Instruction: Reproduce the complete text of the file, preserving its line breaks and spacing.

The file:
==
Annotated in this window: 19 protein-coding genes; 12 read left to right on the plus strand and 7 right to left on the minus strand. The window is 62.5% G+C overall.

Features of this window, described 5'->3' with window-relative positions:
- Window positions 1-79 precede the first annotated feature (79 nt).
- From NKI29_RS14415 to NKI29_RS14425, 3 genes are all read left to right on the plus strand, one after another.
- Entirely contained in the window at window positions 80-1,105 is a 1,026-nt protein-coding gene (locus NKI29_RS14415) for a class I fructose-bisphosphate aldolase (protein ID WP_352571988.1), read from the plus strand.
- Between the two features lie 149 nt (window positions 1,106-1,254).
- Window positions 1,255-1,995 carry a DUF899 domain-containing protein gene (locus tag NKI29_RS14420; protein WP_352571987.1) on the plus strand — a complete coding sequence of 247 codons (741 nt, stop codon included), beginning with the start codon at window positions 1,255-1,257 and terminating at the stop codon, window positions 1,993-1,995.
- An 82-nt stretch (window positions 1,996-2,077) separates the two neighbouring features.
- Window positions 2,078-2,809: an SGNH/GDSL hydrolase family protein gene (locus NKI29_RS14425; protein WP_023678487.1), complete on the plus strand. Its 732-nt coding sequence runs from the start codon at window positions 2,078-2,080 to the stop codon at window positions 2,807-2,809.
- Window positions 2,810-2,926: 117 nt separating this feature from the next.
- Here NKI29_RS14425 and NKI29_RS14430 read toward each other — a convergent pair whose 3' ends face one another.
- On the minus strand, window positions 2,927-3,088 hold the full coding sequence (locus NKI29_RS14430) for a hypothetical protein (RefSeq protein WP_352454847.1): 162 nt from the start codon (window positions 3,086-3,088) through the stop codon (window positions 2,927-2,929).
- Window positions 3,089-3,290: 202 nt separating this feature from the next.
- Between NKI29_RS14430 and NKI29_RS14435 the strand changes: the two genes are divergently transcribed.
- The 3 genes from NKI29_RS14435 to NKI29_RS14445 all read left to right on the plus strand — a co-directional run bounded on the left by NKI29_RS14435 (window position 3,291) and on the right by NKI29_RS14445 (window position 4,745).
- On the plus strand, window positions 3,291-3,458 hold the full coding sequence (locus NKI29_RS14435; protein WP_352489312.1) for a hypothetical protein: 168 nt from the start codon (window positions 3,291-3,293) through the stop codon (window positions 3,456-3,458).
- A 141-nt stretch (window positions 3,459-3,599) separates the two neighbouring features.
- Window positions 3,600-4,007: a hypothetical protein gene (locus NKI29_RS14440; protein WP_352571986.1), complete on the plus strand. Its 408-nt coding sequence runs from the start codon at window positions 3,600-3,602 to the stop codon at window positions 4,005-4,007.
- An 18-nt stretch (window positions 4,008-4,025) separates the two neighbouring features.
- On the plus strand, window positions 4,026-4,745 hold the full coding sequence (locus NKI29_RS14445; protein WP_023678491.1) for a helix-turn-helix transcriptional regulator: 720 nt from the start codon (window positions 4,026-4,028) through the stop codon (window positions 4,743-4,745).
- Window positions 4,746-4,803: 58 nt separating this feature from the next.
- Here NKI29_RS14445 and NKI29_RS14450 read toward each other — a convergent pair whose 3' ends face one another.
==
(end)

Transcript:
Annotated in this window: 19 protein-coding genes; 12 read left to right on the plus strand and 7 right to left on the minus strand. The window is 62.5% G+C overall.

Features of this window, described 5'->3' with window-relative positions:
- Window positions 1-79 precede the first annotated feature (79 nt).
- From NKI29_RS14415 to NKI29_RS14425, 3 genes are all read left to right on the plus strand, one after another.
- Entirely contained in the window at window positions 80-1,105 is a 1,026-nt protein-coding gene (locus NKI29_RS14415) for a class I fructose-bisphosphate aldolase (protein ID WP_352571988.1), read from the plus strand.
- Between the two features lie 149 nt (window positions 1,106-1,254).
- Window positions 1,255-1,995 carry a DUF899 domain-containing protein gene (locus tag NKI29_RS14420; protein WP_352571987.1) on the plus strand — a complete coding sequence of 247 codons (741 nt, stop codon included), beginning with the start codon at window positions 1,255-1,257 and terminating at the stop codon, window positions 1,993-1,995.
- An 82-nt stretch (window positions 1,996-2,077) separates the two neighbouring features.
- Window positions 2,078-2,809: an SGNH/GDSL hydrolase family protein gene (locus NKI29_RS14425; protein WP_023678487.1), complete on the plus strand. Its 732-nt coding sequence runs from the start codon at window positions 2,078-2,080 to the stop codon at window positions 2,807-2,809.
- Window positions 2,810-2,926: 117 nt separating this feature from the next.
- Here NKI29_RS14425 and NKI29_RS14430 read toward each other — a convergent pair whose 3' ends face one another.
- On the minus strand, window positions 2,927-3,088 hold the full coding sequence (locus NKI29_RS14430) for a hypothetical protein (RefSeq protein WP_352454847.1): 162 nt from the start codon (window positions 3,086-3,088) through the stop codon (window positions 2,927-2,929).
- Window positions 3,089-3,290: 202 nt separating this feature from the next.
- Between NKI29_RS14430 and NKI29_RS14435 the strand changes: the two genes are divergently transcribed.
- The 3 genes from NKI29_RS14435 to NKI29_RS14445 all read left to right on the plus strand — a co-directional run bounded on the left by NKI29_RS14435 (window position 3,291) and on the right by NKI29_RS14445 (window position 4,745).
- On the plus strand, window positions 3,291-3,458 hold the full coding sequence (locus NKI29_RS14435; protein WP_352489312.1) for a hypothetical protein: 168 nt from the start codon (window positions 3,291-3,293) through the stop codon (window positions 3,456-3,458).
- A 141-nt stretch (window positions 3,459-3,599) separates the two neighbouring features.
- Window positions 3,600-4,007: a hypothetical protein gene (locus NKI29_RS14440; protein WP_352571986.1), complete on the plus strand. Its 408-nt coding sequence runs from the start codon at window positions 3,600-3,602 to the stop codon at window positions 4,005-4,007.
- An 18-nt stretch (window positions 4,008-4,025) separates the two neighbouring features.
- On the plus strand, window positions 4,026-4,745 hold the full coding sequence (locus NKI29_RS14445; protein WP_023678491.1) for a helix-turn-helix transcriptional regulator: 720 nt from the start codon (window positions 4,026-4,028) through the stop codon (window positions 4,743-4,745).
- Window positions 4,746-4,803: 58 nt separating this feature from the next.
- Here NKI29_RS14445 and NKI29_RS14450 read toward each other — a convergent pair whose 3' ends face one another.